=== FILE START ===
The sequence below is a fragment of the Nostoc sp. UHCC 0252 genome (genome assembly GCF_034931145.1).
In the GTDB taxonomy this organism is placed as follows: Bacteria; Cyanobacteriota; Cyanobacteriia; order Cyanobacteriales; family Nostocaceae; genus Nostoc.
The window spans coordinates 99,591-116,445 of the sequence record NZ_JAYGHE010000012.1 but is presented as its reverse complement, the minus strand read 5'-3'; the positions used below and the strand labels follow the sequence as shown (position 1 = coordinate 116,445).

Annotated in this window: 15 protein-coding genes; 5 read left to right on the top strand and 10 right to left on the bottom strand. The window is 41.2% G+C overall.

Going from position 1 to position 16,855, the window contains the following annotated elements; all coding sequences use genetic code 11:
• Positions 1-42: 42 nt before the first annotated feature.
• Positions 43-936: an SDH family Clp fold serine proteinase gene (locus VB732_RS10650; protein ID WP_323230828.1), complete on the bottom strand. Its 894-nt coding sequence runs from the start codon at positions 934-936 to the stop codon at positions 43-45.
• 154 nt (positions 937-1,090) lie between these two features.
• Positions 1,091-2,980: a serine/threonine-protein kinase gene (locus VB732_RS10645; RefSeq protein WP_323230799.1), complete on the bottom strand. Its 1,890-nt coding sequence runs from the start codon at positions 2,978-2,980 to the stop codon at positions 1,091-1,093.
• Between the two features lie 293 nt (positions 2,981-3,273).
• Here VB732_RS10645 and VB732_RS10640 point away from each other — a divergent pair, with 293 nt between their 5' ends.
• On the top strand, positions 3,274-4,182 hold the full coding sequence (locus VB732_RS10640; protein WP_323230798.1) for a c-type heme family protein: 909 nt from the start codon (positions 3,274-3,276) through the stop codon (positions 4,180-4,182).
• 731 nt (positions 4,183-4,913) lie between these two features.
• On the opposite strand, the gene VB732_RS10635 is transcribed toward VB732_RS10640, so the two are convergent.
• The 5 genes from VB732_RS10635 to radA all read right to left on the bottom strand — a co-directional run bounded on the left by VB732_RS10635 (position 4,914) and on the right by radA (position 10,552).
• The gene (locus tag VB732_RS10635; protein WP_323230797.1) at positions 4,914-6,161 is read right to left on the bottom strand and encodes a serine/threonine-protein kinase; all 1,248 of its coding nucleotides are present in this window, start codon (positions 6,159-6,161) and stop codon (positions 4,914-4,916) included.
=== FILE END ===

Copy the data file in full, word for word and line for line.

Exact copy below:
The sequence below is a fragment of the Nostoc sp. UHCC 0252 genome (genome assembly GCF_034931145.1).
In the GTDB taxonomy this organism is placed as follows: Bacteria; Cyanobacteriota; Cyanobacteriia; order Cyanobacteriales; family Nostocaceae; genus Nostoc.
The window spans coordinates 99,591-116,445 of the sequence record NZ_JAYGHE010000012.1 but is presented as its reverse complement, the minus strand read 5'-3'; the positions used below and the strand labels follow the sequence as shown (position 1 = coordinate 116,445).

Annotated in this window: 15 protein-coding genes; 5 read left to right on the top strand and 10 right to left on the bottom strand. The window is 41.2% G+C overall.

Going from position 1 to position 16,855, the window contains the following annotated elements; all coding sequences use genetic code 11:
• Positions 1-42: 42 nt before the first annotated feature.
• Positions 43-936: an SDH family Clp fold serine proteinase gene (locus VB732_RS10650; protein ID WP_323230828.1), complete on the bottom strand. Its 894-nt coding sequence runs from the start codon at positions 934-936 to the stop codon at positions 43-45.
• 154 nt (positions 937-1,090) lie between these two features.
• Positions 1,091-2,980: a serine/threonine-protein kinase gene (locus VB732_RS10645; RefSeq protein WP_323230799.1), complete on the bottom strand. Its 1,890-nt coding sequence runs from the start codon at positions 2,978-2,980 to the stop codon at positions 1,091-1,093.
• Between the two features lie 293 nt (positions 2,981-3,273).
• Here VB732_RS10645 and VB732_RS10640 point away from each other — a divergent pair, with 293 nt between their 5' ends.
• On the top strand, positions 3,274-4,182 hold the full coding sequence (locus VB732_RS10640; protein WP_323230798.1) for a c-type heme family protein: 909 nt from the start codon (positions 3,274-3,276) through the stop codon (positions 4,180-4,182).
• 731 nt (positions 4,183-4,913) lie between these two features.
• On the opposite strand, the gene VB732_RS10635 is transcribed toward VB732_RS10640, so the two are convergent.
• The 5 genes from VB732_RS10635 to radA all read right to left on the bottom strand — a co-directional run bounded on the left by VB732_RS10635 (position 4,914) and on the right by radA (position 10,552).
• The gene (locus tag VB732_RS10635; protein WP_323230797.1) at positions 4,914-6,161 is read right to left on the bottom strand and encodes a serine/threonine-protein kinase; all 1,248 of its coding nucleotides are present in this window, start codon (positions 6,159-6,161) and stop codon (positions 4,914-4,916) included.